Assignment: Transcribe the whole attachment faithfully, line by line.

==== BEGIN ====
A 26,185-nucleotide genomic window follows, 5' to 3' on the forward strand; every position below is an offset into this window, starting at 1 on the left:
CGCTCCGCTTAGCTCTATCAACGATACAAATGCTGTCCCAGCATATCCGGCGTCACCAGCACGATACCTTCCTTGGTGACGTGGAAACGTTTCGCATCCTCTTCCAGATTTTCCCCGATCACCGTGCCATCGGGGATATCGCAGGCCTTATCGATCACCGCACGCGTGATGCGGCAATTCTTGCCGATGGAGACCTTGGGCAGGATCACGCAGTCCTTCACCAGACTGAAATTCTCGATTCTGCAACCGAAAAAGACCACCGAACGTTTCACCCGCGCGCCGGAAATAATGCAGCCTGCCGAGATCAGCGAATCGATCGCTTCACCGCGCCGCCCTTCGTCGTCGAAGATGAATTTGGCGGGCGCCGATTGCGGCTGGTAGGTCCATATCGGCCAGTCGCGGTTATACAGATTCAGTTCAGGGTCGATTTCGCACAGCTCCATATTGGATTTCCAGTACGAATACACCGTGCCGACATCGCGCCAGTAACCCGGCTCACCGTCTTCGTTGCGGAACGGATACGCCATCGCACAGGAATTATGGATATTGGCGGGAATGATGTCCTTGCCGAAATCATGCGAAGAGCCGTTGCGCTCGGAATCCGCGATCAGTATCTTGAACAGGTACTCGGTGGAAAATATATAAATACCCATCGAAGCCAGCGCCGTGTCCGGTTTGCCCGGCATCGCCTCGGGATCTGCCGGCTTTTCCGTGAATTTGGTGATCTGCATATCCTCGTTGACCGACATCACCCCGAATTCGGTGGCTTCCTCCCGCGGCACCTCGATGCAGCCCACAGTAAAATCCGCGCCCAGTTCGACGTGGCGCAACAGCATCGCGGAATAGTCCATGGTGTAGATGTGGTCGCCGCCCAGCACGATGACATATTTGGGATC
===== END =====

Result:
A 26,185-nucleotide genomic window follows, 5' to 3' on the forward strand; every position below is an offset into this window, starting at 1 on the left:
CGCTCCGCTTAGCTCTATCAACGATACAAATGCTGTCCCAGCATATCCGGCGTCACCAGCACGATACCTTCCTTGGTGACGTGGAAACGTTTCGCATCCTCTTCCAGATTTTCCCCGATCACCGTGCCATCGGGGATATCGCAGGCCTTATCGATCACCGCACGCGTGATGCGGCAATTCTTGCCGATGGAGACCTTGGGCAGGATCACGCAGTCCTTCACCAGACTGAAATTCTCGATTCTGCAACCGAAAAAGACCACCGAACGTTTCACCCGCGCGCCGGAAATAATGCAGCCTGCCGAGATCAGCGAATCGATCGCTTCACCGCGCCGCCCTTCGTCGTCGAAGATGAATTTGGCGGGCGCCGATTGCGGCTGGTAGGTCCATATCGGCCAGTCGCGGTTATACAGATTCAGTTCAGGGTCGATTTCGCACAGCTCCATATTGGATTTCCAGTACGAATACACCGTGCCGACATCGCGCCAGTAACCCGGCTCACCGTCTTCGTTGCGGAACGGATACGCCATCGCACAGGAATTATGGATATTGGCGGGAATGATGTCCTTGCCGAAATCATGCGAAGAGCCGTTGCGCTCGGAATCCGCGATCAGTATCTTGAACAGGTACTCGGTGGAAAATATATAAATACCCATCGAAGCCAGCGCCGTGTCCGGTTTGCCCGGCATCGCCTCGGGATCTGCCGGCTTTTCCGTGAATTTGGTGATCTGCATATCCTCGTTGACCGACATCACCCCGAATTCGGTGGCTTCCTCCCGCGGCACCTCGATGCAGCCCACAGTAAAATCCGCGCCCAGTTCGACGTGGCGCAACAGCATCGCGGAATAGTCCATGGTGTAGATGTGGTCGCCGCCCAGCACGATGACATATTTGGGATC